LOST IN TRANSLATION (2003)  Sophia Coppola  
a commentary by Tony McRae

Here’s the scene:  a once popular American film actor Bob Harris (Bill Murray), his career in decline, is making a whiskey commercial in Tokyo.  All he has to do is hold a glass of whiskey in his hand, turn slightly toward the camera and say how good the whiskey is.  After the first take the Japanese director who speaks no English goes on at length suggesting to Harris how his performance could be improved. Harris looks toward the woman interpreter and waits patiently.  Finally she approaches him and whispers in his ear:  use more energy. That’s it?  Murray seems surprised by the conciseness of the translation.  After the next take, the director is even more long-winded; alas, the interpreter remains her succinct self:  express more feeling.  The scene reminds me of the many foreign films I’ve seen over the years with lots of dialog rendered in a few English words at the bottom of the screen.  I always felt cheated—I must be missing something.   

What makes the scene so funny—and touching--for me is Murray’s reaction:  he doesn’t shake his head, doesn’t demand further explanation.  He’s thinking:  it’s only a whiskey commercial and, okay, they’re paying me two million dollars, so let the guy rant.  But Bob Harris is far from apathetic; his face betrays his surface insouciance.  It’s too early in the movie for me to know the problems he’s having, but whatever they are they won't evaporate with booze or sex or sightseeing.  The first time we hear his wife's resentful voice on the phone we sense at least in part the cause of his gloominess.  That plus his fading career.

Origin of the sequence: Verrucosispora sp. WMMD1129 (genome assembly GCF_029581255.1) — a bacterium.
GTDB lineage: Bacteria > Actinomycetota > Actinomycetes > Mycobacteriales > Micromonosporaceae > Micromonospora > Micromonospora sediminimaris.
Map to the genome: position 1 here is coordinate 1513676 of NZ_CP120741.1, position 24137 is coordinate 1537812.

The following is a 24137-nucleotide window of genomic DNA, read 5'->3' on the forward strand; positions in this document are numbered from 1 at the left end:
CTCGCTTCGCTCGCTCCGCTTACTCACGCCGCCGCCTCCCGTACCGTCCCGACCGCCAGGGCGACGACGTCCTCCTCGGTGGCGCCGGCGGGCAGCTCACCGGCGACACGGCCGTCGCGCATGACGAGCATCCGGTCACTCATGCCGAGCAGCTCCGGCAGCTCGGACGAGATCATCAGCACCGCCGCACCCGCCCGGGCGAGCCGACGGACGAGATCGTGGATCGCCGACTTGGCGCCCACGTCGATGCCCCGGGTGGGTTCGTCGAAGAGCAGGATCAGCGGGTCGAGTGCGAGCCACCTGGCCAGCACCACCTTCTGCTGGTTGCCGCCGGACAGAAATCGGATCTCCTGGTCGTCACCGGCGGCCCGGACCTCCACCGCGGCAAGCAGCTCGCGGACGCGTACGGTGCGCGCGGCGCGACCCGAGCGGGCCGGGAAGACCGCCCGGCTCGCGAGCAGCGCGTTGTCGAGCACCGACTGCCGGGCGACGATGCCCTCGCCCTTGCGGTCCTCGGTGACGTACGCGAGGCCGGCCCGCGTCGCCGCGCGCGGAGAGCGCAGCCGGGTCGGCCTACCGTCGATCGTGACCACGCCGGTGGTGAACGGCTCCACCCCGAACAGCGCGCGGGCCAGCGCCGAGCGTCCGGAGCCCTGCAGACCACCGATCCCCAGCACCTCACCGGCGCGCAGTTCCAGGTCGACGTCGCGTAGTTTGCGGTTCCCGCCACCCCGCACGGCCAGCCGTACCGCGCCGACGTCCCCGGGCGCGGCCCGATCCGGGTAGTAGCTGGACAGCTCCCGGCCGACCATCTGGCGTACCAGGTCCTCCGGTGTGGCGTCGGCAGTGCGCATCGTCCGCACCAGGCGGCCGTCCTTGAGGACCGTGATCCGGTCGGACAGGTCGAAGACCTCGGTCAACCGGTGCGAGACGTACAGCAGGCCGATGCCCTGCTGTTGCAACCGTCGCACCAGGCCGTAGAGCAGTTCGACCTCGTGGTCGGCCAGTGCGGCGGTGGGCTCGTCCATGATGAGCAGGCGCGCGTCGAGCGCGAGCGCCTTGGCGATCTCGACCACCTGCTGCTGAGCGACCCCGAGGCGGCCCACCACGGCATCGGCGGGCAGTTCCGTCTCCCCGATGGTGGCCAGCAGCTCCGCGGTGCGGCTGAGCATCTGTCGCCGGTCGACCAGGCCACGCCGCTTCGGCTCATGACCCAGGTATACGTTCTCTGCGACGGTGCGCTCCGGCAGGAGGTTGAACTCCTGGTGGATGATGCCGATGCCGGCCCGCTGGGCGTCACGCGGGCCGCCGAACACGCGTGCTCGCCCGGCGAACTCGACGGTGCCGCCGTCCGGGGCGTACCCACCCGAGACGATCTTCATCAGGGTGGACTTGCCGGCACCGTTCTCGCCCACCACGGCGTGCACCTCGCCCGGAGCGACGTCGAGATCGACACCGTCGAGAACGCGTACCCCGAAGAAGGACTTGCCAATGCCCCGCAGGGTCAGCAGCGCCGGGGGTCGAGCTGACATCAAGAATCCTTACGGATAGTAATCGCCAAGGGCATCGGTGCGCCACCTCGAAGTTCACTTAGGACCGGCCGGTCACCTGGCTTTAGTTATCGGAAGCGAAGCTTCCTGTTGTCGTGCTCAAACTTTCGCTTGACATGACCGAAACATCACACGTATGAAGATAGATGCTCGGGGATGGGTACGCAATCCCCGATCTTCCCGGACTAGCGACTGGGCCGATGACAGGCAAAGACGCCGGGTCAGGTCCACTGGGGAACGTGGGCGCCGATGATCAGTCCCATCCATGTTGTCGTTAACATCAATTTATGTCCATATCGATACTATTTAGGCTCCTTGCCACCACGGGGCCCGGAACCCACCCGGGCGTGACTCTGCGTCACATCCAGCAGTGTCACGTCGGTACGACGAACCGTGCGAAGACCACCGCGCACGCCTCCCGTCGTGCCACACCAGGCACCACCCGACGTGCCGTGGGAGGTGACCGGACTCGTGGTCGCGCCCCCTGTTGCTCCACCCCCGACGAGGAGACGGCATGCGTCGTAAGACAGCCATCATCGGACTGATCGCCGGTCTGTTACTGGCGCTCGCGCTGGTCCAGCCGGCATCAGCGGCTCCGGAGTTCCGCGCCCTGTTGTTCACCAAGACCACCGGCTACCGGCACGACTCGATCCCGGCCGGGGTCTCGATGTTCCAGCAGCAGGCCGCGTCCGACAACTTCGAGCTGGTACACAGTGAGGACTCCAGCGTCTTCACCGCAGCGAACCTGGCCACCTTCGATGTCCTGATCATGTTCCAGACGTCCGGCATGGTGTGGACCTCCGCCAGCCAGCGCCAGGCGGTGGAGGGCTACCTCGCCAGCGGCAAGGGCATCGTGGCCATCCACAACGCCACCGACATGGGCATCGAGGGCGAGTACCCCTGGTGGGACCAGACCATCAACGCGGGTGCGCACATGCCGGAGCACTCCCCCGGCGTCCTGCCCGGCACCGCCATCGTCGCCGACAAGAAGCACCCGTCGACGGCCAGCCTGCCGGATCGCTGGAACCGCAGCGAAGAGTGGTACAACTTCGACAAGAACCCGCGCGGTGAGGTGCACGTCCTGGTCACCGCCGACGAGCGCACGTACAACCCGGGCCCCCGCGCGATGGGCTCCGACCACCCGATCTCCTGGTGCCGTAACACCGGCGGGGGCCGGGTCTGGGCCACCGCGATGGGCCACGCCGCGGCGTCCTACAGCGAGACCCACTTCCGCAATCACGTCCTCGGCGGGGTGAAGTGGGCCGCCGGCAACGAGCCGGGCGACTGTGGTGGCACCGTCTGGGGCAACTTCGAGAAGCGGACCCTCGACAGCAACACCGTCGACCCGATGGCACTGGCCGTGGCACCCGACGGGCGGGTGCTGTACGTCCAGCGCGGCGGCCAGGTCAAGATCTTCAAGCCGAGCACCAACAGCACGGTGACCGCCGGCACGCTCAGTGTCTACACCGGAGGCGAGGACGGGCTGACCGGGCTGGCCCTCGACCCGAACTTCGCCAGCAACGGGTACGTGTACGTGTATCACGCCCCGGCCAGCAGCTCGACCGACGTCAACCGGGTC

At first glance we may think Murray’s character is sleepwalking through the movie’s first few scenes, but in truth he is trying his darndest to keep space for himself, do his job, then take the money and run.  He knows he’s being seduced--he should be doing a play somewhere.  The cocoon he establishes in these early scenes works, at least for him.  He is not interested in people.  In fact, he seems not to be interested in himself!   

But that changes when Harris, in the hotel elevator, espies Charlotte (Scarlett Johansson), married and pretty and American.  She could be a college exchange student, except she seems so self assured--which, we soon find out, is a facade.  They drift together, two displaced and uncertain souls, and we figure—at least I did—that this old guy’s libido will soon kick in and they'll be in the sack before long.  But Sophia Coppola doesn’t work that way:  she's not interested in dramatic turning points.  Nothing really happens.  By that I mean there is no dramatic event that causes the characters to change what they are doing.  Harris does his commercial; Charlotte wanders the city; they meet and chat.  The drama is on Murray's and Johansson's faces, and it’s fascinating to watch.  Their talk is chitchat, banal, unaffected at first by their feelings.  The change, when it comes, is no surprise because Coppola--and her two stars--has patiently prepared us; she takes her time, lets the ambiance of the hotel and city envelop and couple Bob and Charlotte like old friends comfortable in each other's company. 

Murray’s performance is the best from an actor in years, on a par with—and this is the highest praise I can think of—the middle-aged Alec Guinness and Dirk Bogarde at their sensitive and comic best.  Though Scarlett Johansson isn’t the veteran Murray  is, she holds her own naturally.  The chemistry between the two is palpable, and wonderfully touching. 

It's inevitable that we wonder what will happen to this May-September relationship.  In the movie's final scene Harris whispers something in Charlotte's ear, and it makes her happy.  We don't know what he tells her, and we shouldn't.  We've come to feel for these people.  It's enough to see her smile.